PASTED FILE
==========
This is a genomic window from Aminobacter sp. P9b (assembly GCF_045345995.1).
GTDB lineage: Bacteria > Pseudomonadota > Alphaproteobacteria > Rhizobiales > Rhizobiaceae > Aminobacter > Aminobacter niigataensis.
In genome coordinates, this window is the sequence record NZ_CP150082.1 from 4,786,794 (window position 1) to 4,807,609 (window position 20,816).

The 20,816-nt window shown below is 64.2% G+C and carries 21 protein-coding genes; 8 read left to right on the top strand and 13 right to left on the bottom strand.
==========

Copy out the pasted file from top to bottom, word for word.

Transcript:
This is a genomic window from Aminobacter sp. P9b (assembly GCF_045345995.1).
GTDB lineage: Bacteria > Pseudomonadota > Alphaproteobacteria > Rhizobiales > Rhizobiaceae > Aminobacter > Aminobacter niigataensis.
In genome coordinates, this window is the sequence record NZ_CP150082.1 from 4,786,794 (window position 1) to 4,807,609 (window position 20,816).

The 20,816-nt window shown below is 64.2% G+C and carries 21 protein-coding genes; 8 read left to right on the top strand and 13 right to left on the bottom strand.